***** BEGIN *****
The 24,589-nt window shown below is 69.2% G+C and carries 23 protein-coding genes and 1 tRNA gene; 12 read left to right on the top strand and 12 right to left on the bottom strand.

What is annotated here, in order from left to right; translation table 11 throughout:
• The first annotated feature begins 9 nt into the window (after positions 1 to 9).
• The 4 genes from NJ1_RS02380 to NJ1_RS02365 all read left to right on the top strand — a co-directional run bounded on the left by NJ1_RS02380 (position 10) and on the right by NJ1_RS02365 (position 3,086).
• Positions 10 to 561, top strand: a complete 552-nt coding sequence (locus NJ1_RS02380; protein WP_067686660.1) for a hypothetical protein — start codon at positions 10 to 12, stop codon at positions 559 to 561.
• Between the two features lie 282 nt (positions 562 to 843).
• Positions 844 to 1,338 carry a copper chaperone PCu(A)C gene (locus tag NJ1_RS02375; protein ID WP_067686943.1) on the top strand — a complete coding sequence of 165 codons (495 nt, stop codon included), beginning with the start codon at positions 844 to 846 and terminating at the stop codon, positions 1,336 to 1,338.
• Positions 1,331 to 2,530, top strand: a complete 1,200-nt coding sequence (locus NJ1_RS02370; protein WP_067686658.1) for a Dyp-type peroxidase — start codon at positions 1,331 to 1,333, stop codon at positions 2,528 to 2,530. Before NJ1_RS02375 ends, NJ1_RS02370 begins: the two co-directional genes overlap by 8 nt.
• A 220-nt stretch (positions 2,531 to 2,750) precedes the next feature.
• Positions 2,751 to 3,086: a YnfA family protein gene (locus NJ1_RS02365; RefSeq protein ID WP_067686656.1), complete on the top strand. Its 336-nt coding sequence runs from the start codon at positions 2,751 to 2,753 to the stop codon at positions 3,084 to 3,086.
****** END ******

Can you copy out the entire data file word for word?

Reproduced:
The 24,589-nt window shown below is 69.2% G+C and carries 23 protein-coding genes and 1 tRNA gene; 12 read left to right on the top strand and 12 right to left on the bottom strand.

What is annotated here, in order from left to right; translation table 11 throughout:
• The first annotated feature begins 9 nt into the window (after positions 1 to 9).
• The 4 genes from NJ1_RS02380 to NJ1_RS02365 all read left to right on the top strand — a co-directional run bounded on the left by NJ1_RS02380 (position 10) and on the right by NJ1_RS02365 (position 3,086).
• Positions 10 to 561, top strand: a complete 552-nt coding sequence (locus NJ1_RS02380; protein WP_067686660.1) for a hypothetical protein — start codon at positions 10 to 12, stop codon at positions 559 to 561.
• Between the two features lie 282 nt (positions 562 to 843).
• Positions 844 to 1,338 carry a copper chaperone PCu(A)C gene (locus tag NJ1_RS02375; protein ID WP_067686943.1) on the top strand — a complete coding sequence of 165 codons (495 nt, stop codon included), beginning with the start codon at positions 844 to 846 and terminating at the stop codon, positions 1,336 to 1,338.
• Positions 1,331 to 2,530, top strand: a complete 1,200-nt coding sequence (locus NJ1_RS02370; protein WP_067686658.1) for a Dyp-type peroxidase — start codon at positions 1,331 to 1,333, stop codon at positions 2,528 to 2,530. Before NJ1_RS02375 ends, NJ1_RS02370 begins: the two co-directional genes overlap by 8 nt.
• A 220-nt stretch (positions 2,531 to 2,750) precedes the next feature.
• Positions 2,751 to 3,086: a YnfA family protein gene (locus NJ1_RS02365; RefSeq protein ID WP_067686656.1), complete on the top strand. Its 336-nt coding sequence runs from the start codon at positions 2,751 to 2,753 to the stop codon at positions 3,084 to 3,086.